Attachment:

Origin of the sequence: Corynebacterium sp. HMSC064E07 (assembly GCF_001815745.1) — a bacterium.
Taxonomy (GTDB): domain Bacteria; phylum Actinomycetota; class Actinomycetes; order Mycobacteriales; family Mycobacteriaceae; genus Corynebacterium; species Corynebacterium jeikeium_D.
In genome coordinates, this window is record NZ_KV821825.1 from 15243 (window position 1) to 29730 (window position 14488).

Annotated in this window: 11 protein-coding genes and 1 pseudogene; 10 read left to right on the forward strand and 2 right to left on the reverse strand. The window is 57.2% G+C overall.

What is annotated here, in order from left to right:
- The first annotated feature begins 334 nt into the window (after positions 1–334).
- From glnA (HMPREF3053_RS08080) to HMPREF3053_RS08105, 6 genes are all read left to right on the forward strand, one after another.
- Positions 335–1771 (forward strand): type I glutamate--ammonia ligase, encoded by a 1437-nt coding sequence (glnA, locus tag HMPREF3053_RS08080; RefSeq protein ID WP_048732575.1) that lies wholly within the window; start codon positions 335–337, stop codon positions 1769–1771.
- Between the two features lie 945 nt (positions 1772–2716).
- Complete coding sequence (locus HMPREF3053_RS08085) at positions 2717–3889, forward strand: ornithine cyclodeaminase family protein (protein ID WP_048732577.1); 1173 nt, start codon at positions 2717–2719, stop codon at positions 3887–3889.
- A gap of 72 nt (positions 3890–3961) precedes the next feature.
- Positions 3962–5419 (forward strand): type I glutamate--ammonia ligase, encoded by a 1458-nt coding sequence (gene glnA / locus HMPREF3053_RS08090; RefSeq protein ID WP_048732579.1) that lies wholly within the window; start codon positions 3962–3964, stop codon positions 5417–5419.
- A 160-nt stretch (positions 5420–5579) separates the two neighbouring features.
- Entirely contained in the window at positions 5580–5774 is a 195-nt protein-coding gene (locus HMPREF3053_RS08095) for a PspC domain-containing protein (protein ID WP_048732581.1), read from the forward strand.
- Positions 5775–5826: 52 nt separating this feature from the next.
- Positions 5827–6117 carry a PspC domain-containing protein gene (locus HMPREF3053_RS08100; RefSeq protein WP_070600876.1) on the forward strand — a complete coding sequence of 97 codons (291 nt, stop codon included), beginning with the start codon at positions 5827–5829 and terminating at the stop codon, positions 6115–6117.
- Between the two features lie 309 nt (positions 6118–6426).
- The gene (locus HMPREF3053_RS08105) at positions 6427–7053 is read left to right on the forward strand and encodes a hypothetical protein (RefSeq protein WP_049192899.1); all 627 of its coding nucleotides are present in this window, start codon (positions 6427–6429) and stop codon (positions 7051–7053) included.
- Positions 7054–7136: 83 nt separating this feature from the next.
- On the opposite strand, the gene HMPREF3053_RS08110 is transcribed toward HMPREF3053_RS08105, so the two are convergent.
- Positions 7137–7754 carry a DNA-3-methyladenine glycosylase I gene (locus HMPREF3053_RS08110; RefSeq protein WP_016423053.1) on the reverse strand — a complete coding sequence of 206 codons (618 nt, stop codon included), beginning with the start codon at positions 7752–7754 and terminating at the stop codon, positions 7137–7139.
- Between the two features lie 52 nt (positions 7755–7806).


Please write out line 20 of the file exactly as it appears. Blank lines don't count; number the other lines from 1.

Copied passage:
- On the opposite strand, the gene HMPREF3053_RS08110 is transcribed toward HMPREF3053_RS08105, so the two are convergent.